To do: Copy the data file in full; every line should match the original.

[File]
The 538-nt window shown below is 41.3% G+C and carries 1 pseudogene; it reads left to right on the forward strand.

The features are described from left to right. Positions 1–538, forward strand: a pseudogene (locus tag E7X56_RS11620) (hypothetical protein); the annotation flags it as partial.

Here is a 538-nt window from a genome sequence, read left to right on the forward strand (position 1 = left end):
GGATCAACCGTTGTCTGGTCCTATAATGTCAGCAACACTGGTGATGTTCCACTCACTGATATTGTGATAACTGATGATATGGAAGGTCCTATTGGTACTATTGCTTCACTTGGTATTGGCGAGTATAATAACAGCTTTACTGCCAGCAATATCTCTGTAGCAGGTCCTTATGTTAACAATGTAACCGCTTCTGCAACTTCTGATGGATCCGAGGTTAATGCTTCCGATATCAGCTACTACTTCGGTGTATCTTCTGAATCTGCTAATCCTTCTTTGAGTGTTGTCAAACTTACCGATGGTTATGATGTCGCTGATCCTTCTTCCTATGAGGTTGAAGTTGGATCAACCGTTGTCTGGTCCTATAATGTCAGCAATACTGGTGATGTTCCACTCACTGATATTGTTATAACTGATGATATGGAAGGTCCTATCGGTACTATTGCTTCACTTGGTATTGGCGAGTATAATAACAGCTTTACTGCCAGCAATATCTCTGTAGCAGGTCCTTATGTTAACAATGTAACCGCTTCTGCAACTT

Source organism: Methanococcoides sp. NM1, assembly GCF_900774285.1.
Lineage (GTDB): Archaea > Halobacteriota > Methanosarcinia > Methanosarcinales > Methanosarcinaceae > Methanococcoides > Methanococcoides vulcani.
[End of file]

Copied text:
The 538-nt window shown below is 41.3% G+C and carries 1 pseudogene; it reads left to right on the forward strand.

The features are described from left to right. Positions 1–538, forward strand: a pseudogene (locus tag E7X56_RS11620) (hypothetical protein); the annotation flags it as partial.

Here is a 538-nt window from a genome sequence, read left to right on the forward strand (position 1 = left end):
GGATCAACCGTTGTCTGGTCCTATAATGTCAGCAACACTGGTGATGTTCCACTCACTGATATTGTGATAACTGATGATATGGAAGGTCCTATTGGTACTATTGCTTCACTTGGTATTGGCGAGTATAATAACAGCTTTACTGCCAGCAATATCTCTGTAGCAGGTCCTTATGTTAACAATGTAACCGCTTCTGCAACTTCTGATGGATCCGAGGTTAATGCTTCCGATATCAGCTACTACTTCGGTGTATCTTCTGAATCTGCTAATCCTTCTTTGAGTGTTGTCAAACTTACCGATGGTTATGATGTCGCTGATCCTTCTTCCTATGAGGTTGAAGTTGGATCAACCGTTGTCTGGTCCTATAATGTCAGCAATACTGGTGATGTTCCACTCACTGATATTGTTATAACTGATGATATGGAAGGTCCTATCGGTACTATTGCTTCACTTGGTATTGGCGAGTATAATAACAGCTTTACTGCCAGCAATATCTCTGTAGCAGGTCCTTATGTTAACAATGTAACCGCTTCTGCAACTT

Source organism: Methanococcoides sp. NM1, assembly GCF_900774285.1.
Lineage (GTDB): Archaea > Halobacteriota > Methanosarcinia > Methanosarcinales > Methanosarcinaceae > Methanococcoides > Methanococcoides vulcani.